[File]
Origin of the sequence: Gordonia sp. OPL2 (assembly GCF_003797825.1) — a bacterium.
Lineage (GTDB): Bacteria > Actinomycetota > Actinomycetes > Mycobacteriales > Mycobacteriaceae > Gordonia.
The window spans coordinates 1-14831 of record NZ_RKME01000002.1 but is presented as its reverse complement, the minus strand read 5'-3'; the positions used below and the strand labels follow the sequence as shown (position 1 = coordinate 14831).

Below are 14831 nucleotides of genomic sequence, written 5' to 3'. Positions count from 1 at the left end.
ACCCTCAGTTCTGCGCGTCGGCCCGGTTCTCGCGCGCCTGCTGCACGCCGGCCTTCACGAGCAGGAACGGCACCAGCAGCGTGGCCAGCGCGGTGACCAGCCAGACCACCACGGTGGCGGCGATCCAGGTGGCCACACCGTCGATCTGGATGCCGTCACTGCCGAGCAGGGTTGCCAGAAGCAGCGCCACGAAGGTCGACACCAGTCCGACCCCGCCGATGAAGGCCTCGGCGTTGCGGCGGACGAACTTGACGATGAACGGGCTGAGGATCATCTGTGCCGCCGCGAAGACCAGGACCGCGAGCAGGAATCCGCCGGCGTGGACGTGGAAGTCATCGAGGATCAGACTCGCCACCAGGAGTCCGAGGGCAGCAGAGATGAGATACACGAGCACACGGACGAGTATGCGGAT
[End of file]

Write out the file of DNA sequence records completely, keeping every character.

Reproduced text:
Origin of the sequence: Gordonia sp. OPL2 (assembly GCF_003797825.1) — a bacterium.
Lineage (GTDB): Bacteria > Actinomycetota > Actinomycetes > Mycobacteriales > Mycobacteriaceae > Gordonia.
The window spans coordinates 1-14831 of record NZ_RKME01000002.1 but is presented as its reverse complement, the minus strand read 5'-3'; the positions used below and the strand labels follow the sequence as shown (position 1 = coordinate 14831).

Below are 14831 nucleotides of genomic sequence, written 5' to 3'. Positions count from 1 at the left end.
ACCCTCAGTTCTGCGCGTCGGCCCGGTTCTCGCGCGCCTGCTGCACGCCGGCCTTCACGAGCAGGAACGGCACCAGCAGCGTGGCCAGCGCGGTGACCAGCCAGACCACCACGGTGGCGGCGATCCAGGTGGCCACACCGTCGATCTGGATGCCGTCACTGCCGAGCAGGGTTGCCAGAAGCAGCGCCACGAAGGTCGACACCAGTCCGACCCCGCCGATGAAGGCCTCGGCGTTGCGGCGGACGAACTTGACGATGAACGGGCTGAGGATCATCTGTGCCGCCGCGAAGACCAGGACCGCGAGCAGGAATCCGCCGGCGTGGACGTGGAAGTCATCGAGGATCAGACTCGCCACCAGGAGTCCGAGGGCAGCAGAGATGAGATACACGAGCACACGGACGAGTATGCGGAT